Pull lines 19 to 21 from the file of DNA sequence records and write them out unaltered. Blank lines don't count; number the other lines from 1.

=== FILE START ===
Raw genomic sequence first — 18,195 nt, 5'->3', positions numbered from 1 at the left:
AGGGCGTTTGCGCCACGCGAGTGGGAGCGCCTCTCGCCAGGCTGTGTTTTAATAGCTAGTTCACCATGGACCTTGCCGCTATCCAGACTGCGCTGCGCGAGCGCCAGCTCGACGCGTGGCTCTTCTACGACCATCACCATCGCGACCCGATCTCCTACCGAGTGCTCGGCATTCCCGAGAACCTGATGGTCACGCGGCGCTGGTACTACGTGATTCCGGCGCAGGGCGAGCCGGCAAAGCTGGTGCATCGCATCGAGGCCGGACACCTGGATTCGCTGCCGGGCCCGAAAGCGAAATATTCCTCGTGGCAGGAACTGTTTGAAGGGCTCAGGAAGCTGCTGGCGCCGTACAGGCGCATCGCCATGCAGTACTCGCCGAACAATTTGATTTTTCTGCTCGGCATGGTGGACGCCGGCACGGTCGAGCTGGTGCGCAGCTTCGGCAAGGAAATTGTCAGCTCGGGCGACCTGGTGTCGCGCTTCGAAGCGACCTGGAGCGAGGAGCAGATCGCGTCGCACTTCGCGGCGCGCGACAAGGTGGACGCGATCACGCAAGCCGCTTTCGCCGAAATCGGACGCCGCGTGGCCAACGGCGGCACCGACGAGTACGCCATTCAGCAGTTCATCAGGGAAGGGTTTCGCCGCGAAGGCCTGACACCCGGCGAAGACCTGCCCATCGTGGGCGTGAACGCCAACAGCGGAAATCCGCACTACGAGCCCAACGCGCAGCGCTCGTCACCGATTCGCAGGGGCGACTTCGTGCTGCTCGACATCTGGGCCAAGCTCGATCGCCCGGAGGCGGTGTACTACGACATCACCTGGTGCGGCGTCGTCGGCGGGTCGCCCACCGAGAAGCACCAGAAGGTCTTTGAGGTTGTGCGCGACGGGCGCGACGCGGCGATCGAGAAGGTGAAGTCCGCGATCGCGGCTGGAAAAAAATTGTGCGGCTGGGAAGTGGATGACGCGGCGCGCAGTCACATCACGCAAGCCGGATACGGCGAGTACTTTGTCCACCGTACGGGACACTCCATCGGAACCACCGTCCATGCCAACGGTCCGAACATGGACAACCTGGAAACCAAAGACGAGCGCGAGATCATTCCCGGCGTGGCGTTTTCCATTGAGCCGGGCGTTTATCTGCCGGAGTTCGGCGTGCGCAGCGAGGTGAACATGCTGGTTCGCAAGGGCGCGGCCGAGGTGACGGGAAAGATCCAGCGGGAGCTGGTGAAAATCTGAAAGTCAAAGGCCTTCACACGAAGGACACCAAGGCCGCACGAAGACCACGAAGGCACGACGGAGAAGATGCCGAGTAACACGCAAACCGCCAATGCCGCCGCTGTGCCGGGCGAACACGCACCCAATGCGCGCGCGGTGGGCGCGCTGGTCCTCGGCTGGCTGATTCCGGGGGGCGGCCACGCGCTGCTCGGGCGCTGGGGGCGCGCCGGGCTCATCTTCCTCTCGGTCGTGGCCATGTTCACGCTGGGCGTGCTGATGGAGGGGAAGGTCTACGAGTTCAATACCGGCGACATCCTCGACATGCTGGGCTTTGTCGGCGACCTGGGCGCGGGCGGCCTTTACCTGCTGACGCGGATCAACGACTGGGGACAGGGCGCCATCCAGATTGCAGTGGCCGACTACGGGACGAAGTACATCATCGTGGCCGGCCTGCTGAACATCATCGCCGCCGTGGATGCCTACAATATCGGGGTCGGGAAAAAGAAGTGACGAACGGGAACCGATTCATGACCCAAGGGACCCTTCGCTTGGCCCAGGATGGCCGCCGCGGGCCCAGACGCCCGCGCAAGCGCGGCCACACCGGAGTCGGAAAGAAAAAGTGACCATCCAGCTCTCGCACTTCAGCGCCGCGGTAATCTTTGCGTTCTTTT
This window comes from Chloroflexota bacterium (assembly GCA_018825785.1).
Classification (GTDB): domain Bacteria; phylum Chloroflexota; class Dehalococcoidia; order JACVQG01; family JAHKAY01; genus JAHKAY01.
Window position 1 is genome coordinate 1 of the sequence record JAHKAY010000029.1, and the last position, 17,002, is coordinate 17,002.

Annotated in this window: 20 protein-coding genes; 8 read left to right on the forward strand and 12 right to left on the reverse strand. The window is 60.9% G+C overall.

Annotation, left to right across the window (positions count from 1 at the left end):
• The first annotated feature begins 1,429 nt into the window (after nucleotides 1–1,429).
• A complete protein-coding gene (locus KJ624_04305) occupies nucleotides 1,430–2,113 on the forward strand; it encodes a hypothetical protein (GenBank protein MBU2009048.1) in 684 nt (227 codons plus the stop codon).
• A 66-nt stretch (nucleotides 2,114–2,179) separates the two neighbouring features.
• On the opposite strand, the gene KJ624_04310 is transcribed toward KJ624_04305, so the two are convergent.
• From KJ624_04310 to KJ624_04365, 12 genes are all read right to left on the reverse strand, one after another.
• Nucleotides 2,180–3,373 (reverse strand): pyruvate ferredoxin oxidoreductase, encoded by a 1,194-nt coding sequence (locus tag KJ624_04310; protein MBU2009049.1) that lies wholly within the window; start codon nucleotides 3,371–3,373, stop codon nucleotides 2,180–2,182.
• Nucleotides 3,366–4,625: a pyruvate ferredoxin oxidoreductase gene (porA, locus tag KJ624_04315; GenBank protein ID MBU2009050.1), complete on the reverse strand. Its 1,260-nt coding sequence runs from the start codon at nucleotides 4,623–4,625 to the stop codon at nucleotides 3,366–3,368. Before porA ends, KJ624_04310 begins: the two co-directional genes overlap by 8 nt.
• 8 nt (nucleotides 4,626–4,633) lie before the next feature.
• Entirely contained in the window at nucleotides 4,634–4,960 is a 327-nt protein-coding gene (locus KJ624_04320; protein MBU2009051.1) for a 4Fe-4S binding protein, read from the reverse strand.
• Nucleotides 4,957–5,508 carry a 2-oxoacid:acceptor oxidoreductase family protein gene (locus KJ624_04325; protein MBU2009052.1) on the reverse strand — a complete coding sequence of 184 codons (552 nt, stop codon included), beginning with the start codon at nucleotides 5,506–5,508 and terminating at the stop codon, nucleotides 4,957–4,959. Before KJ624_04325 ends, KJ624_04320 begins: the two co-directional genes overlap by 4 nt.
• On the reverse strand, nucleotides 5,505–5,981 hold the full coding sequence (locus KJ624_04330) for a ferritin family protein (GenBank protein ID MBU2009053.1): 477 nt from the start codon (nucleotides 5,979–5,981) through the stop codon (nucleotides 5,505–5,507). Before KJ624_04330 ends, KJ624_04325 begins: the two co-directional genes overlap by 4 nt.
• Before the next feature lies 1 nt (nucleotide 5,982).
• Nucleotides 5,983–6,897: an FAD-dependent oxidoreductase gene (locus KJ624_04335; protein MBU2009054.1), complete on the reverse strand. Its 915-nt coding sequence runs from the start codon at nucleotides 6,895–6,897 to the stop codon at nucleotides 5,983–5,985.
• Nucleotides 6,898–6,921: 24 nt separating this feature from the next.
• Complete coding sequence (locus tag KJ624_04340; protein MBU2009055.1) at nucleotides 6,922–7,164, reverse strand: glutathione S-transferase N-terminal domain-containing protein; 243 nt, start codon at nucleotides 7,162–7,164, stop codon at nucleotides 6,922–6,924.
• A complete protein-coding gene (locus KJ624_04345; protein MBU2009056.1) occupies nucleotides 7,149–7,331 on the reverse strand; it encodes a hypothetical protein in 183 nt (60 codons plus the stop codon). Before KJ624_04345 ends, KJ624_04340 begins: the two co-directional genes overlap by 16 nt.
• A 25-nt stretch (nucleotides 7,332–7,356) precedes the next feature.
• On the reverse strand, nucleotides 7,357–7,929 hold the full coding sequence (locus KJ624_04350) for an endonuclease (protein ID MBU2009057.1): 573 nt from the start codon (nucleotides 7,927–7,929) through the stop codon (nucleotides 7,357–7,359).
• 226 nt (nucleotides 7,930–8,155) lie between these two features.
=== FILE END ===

• Before the next feature lies 1 nt (nucleotide 5,982).
• Nucleotides 5,983–6,897: an FAD-dependent oxidoreductase gene (locus KJ624_04335; protein MBU2009054.1), complete on the reverse strand. Its 915-nt coding sequence runs from the start codon at nucleotides 6,895–6,897 to the stop codon at nucleotides 5,983–5,985.
• Nucleotides 6,898–6,921: 24 nt separating this feature from the next.